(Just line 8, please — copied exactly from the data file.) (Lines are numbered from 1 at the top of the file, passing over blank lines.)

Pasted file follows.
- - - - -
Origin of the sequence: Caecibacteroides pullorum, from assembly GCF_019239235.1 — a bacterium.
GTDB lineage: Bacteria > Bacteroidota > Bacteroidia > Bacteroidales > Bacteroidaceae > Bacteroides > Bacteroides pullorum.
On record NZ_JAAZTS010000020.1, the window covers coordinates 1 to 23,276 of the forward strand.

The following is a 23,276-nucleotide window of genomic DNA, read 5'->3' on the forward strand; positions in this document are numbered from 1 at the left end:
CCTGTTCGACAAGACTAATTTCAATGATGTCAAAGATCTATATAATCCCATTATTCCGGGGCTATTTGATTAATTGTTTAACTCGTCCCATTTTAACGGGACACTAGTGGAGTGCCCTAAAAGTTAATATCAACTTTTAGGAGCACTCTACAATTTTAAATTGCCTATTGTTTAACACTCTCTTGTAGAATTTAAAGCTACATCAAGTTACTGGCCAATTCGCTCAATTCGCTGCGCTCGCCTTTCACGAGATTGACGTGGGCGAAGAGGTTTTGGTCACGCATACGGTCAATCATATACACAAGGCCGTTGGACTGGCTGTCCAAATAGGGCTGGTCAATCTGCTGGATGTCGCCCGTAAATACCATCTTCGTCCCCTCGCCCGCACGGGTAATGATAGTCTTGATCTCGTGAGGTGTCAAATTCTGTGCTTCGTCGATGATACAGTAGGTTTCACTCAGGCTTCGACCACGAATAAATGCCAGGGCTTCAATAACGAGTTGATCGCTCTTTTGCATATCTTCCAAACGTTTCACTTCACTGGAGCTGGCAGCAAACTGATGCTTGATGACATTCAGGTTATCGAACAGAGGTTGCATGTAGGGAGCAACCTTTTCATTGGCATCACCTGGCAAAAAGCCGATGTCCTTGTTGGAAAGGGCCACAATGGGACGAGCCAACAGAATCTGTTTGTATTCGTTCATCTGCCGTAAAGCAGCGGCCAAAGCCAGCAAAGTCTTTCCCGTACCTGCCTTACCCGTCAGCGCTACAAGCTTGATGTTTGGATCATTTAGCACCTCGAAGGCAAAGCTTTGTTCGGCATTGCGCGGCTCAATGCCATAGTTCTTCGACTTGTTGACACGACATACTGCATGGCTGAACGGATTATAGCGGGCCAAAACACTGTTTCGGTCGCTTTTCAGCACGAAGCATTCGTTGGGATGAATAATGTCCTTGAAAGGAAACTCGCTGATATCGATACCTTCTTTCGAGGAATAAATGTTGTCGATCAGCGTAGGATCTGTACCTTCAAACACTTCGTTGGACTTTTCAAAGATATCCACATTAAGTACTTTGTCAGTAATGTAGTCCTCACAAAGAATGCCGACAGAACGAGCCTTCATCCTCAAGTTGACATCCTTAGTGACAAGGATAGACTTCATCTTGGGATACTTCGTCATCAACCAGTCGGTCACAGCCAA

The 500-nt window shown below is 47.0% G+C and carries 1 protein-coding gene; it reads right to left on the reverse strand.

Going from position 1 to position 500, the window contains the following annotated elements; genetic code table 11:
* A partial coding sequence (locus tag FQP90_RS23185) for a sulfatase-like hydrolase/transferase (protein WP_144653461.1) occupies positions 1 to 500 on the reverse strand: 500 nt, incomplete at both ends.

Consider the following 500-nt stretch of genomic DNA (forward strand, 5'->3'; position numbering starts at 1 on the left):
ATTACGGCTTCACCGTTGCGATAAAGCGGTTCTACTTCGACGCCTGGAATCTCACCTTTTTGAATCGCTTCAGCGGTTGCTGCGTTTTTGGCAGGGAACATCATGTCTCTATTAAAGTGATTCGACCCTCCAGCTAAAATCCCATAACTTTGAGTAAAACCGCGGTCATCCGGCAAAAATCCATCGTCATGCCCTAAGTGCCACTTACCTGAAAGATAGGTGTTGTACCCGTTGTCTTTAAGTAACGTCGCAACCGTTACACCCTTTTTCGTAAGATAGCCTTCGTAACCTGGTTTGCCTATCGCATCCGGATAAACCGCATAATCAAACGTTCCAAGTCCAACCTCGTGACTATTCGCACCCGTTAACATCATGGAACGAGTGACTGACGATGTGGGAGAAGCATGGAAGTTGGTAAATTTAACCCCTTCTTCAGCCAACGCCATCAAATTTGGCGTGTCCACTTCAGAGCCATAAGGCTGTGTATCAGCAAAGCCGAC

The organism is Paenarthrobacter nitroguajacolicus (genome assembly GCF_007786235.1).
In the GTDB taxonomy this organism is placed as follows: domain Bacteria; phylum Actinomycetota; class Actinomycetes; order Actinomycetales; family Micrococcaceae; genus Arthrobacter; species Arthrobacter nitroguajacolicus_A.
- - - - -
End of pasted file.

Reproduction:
* A partial coding sequence (locus tag FQP90_RS23185) for a sulfatase-like hydrolase/transferase (protein WP_144653461.1) occupies positions 1 to 500 on the reverse strand: 500 nt, incomplete at both ends.